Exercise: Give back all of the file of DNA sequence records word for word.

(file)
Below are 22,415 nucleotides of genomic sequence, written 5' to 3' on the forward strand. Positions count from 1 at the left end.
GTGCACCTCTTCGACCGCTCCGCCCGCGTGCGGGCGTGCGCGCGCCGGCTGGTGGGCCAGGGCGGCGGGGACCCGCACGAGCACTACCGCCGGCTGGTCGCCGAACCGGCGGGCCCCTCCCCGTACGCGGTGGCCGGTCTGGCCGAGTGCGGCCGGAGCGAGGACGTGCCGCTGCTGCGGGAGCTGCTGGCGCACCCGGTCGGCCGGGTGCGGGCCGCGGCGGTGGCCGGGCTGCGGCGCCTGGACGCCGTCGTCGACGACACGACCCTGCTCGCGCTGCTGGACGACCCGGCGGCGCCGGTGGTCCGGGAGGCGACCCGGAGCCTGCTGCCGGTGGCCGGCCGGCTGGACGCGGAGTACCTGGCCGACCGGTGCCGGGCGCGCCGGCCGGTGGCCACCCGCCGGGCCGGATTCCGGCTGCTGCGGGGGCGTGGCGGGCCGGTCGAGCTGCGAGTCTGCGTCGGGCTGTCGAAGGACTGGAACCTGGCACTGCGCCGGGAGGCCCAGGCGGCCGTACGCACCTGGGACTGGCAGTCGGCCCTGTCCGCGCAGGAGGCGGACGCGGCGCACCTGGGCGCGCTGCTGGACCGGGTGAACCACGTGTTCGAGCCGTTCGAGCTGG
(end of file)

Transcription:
Below are 22,415 nucleotides of genomic sequence, written 5' to 3' on the forward strand. Positions count from 1 at the left end.
GTGCACCTCTTCGACCGCTCCGCCCGCGTGCGGGCGTGCGCGCGCCGGCTGGTGGGCCAGGGCGGCGGGGACCCGCACGAGCACTACCGCCGGCTGGTCGCCGAACCGGCGGGCCCCTCCCCGTACGCGGTGGCCGGTCTGGCCGAGTGCGGCCGGAGCGAGGACGTGCCGCTGCTGCGGGAGCTGCTGGCGCACCCGGTCGGCCGGGTGCGGGCCGCGGCGGTGGCCGGGCTGCGGCGCCTGGACGCCGTCGTCGACGACACGACCCTGCTCGCGCTGCTGGACGACCCGGCGGCGCCGGTGGTCCGGGAGGCGACCCGGAGCCTGCTGCCGGTGGCCGGCCGGCTGGACGCGGAGTACCTGGCCGACCGGTGCCGGGCGCGCCGGCCGGTGGCCACCCGCCGGGCCGGATTCCGGCTGCTGCGGGGGCGTGGCGGGCCGGTCGAGCTGCGAGTCTGCGTCGGGCTGTCGAAGGACTGGAACCTGGCACTGCGCCGGGAGGCCCAGGCGGCCGTACGCACCTGGGACTGGCAGTCGGCCCTGTCCGCGCAGGAGGCGGACGCGGCGCACCTGGGCGCGCTGCTGGACCGGGTGAACCACGTGTTCGAGCCGTTCGAGCTGG